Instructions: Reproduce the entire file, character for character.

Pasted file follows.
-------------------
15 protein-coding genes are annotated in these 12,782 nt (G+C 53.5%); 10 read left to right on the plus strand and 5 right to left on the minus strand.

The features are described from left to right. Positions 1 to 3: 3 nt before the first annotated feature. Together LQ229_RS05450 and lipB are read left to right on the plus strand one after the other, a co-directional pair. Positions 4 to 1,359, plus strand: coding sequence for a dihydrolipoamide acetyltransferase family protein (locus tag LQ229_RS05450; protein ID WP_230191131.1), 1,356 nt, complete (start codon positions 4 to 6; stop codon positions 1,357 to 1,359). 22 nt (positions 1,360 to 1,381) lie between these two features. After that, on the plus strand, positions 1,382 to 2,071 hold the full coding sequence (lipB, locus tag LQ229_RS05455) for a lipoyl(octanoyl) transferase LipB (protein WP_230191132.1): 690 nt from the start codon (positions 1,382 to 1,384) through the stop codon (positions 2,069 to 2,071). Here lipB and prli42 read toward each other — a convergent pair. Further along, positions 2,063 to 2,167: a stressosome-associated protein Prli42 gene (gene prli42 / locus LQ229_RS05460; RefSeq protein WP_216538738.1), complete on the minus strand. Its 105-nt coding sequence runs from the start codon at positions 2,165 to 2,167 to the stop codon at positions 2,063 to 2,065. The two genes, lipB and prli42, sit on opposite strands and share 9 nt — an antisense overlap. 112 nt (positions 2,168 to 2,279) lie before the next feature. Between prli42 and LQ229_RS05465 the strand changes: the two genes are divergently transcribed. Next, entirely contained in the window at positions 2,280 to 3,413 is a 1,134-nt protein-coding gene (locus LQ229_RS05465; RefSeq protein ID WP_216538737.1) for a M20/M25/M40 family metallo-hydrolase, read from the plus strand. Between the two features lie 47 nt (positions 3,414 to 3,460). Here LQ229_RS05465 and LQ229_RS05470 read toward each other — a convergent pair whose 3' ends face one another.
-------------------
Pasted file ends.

15 protein-coding genes are annotated in these 12,782 nt (G+C 53.5%); 10 read left to right on the plus strand and 5 right to left on the minus strand.

The features are described from left to right. Positions 1 to 3: 3 nt before the first annotated feature. Together LQ229_RS05450 and lipB are read left to right on the plus strand one after the other, a co-directional pair. Positions 4 to 1,359, plus strand: coding sequence for a dihydrolipoamide acetyltransferase family protein (locus tag LQ229_RS05450; protein ID WP_230191131.1), 1,356 nt, complete (start codon positions 4 to 6; stop codon positions 1,357 to 1,359). 22 nt (positions 1,360 to 1,381) lie between these two features. After that, on the plus strand, positions 1,382 to 2,071 hold the full coding sequence (lipB, locus tag LQ229_RS05455) for a lipoyl(octanoyl) transferase LipB (protein WP_230191132.1): 690 nt from the start codon (positions 1,382 to 1,384) through the stop codon (positions 2,069 to 2,071). Here lipB and prli42 read toward each other — a convergent pair. Further along, positions 2,063 to 2,167: a stressosome-associated protein Prli42 gene (gene prli42 / locus LQ229_RS05460; RefSeq protein WP_216538738.1), complete on the minus strand. Its 105-nt coding sequence runs from the start codon at positions 2,165 to 2,167 to the stop codon at positions 2,063 to 2,065. The two genes, lipB and prli42, sit on opposite strands and share 9 nt — an antisense overlap. 112 nt (positions 2,168 to 2,279) lie before the next feature. Between prli42 and LQ229_RS05465 the strand changes: the two genes are divergently transcribed. Next, entirely contained in the window at positions 2,280 to 3,413 is a 1,134-nt protein-coding gene (locus LQ229_RS05465; RefSeq protein ID WP_216538737.1) for a M20/M25/M40 family metallo-hydrolase, read from the plus strand. Between the two features lie 47 nt (positions 3,414 to 3,460). Here LQ229_RS05465 and LQ229_RS05470 read toward each other — a convergent pair whose 3' ends face one another.